DNA barcoding of Momordica species and assessment of adulteration in Momordica herbal products, an anti-diabetic drug.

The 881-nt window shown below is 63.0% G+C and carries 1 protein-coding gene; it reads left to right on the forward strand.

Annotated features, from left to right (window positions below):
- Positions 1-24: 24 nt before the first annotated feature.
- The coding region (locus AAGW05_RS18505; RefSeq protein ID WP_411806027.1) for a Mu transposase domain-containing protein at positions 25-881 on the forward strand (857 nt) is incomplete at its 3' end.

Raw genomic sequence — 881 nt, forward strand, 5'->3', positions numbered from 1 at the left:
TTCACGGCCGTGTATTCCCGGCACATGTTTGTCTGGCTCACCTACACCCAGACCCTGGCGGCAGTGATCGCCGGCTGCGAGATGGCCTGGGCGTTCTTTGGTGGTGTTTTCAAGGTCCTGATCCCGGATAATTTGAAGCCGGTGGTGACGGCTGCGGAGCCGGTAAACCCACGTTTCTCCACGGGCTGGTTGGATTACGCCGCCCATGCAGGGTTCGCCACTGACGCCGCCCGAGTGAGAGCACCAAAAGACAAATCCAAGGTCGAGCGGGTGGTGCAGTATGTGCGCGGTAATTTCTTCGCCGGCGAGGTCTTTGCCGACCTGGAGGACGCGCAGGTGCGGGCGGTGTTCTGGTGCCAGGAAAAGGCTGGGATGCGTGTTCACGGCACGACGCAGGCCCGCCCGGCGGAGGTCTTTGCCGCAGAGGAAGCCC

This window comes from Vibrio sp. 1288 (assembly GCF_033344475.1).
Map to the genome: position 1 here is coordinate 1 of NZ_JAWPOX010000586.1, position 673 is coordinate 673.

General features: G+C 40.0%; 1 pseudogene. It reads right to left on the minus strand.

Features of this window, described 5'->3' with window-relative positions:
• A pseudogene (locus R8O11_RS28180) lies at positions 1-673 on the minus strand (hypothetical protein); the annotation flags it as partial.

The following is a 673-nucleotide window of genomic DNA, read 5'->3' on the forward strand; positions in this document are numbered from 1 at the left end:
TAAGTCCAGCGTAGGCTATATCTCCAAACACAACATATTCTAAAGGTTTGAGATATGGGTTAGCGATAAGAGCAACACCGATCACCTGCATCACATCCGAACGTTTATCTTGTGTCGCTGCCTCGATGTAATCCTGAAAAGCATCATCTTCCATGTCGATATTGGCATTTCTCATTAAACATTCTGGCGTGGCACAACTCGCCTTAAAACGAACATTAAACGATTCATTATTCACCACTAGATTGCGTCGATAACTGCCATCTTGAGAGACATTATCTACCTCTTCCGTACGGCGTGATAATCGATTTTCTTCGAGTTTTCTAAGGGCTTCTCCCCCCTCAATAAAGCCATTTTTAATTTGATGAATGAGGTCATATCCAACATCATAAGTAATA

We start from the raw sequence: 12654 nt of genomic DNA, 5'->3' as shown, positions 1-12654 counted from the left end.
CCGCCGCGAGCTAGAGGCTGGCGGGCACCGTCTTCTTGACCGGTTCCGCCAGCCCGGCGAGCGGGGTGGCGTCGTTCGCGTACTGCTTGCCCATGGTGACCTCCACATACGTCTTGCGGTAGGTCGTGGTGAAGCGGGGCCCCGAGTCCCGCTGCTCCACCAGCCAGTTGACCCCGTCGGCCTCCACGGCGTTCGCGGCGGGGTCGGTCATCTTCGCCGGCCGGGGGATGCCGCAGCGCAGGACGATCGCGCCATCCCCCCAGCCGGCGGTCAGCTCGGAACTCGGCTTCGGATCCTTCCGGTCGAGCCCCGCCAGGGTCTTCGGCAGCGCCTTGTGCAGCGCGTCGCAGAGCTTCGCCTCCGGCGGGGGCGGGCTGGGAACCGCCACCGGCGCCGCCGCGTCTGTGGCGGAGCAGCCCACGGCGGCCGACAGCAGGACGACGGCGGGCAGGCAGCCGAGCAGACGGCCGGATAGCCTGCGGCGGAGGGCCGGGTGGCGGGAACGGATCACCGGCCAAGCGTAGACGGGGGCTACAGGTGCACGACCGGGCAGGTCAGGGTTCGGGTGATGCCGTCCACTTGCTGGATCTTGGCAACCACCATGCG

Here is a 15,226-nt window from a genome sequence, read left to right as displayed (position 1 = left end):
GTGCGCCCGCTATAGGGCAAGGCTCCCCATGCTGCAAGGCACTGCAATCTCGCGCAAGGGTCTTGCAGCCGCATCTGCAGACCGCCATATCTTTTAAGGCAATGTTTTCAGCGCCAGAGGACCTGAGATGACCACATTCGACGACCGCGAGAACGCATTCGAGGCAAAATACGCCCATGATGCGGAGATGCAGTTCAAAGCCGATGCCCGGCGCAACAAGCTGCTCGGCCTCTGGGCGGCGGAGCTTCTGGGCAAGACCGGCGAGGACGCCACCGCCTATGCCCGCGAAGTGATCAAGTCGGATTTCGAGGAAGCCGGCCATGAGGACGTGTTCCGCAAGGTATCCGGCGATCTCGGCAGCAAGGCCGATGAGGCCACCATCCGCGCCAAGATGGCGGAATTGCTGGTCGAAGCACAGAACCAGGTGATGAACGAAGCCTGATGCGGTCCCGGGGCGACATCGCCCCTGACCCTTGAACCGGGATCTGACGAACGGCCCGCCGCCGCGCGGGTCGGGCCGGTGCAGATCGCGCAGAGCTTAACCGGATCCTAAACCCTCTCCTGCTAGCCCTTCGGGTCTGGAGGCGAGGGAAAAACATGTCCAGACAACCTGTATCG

Medicinal plants and their products have been used virtually in all cultures as a source of medicine since time immemorial. In India, several plant species are used as a medicine and in recent years, the trade-in medicinal plants have increased several folds. However, with burgeoning demand for raw herbal products, there has been concern over the safety and efficacy of raw herbal material as well as herbal products that contain only the desired plant species or labeled plant's product. In the present investigation, an emphasis was made to evaluate the extent of species adulteration in the raw herbal trade of Momordica charantia which is commonly called “karela” and used as alternate herbal medicine in the treatment of type-2 diabetes in south India. DNA barcodes were developed for six authentic reference species of Momordica and for the eighteen samples purchased from major raw herbal material distributors of south India representing the raw herbal products of M. charantia sold as “karela” in India. The DNA barcodes were developed using the nuclear region of the internal transcribed spacer (ITS) and the chloroplast region matK of six Momordica species, the biological reference standard, and the raw herbal drug trade samples. The species-level authenticity of the herbal drug samples was assessed adopting two identification methods namely BLAST similarity-based identification and phylogenetic tree approach. Our results indicate that the market samples sold were mostly authentic M. charantia except three. The present study offers a novel and reliable DNA barcode sequence-based approach for screening the species authenticity of raw herbal drug market samples of M. charantia and we have discussed the implications of the study in the larger context of authentication in raw herbal trade.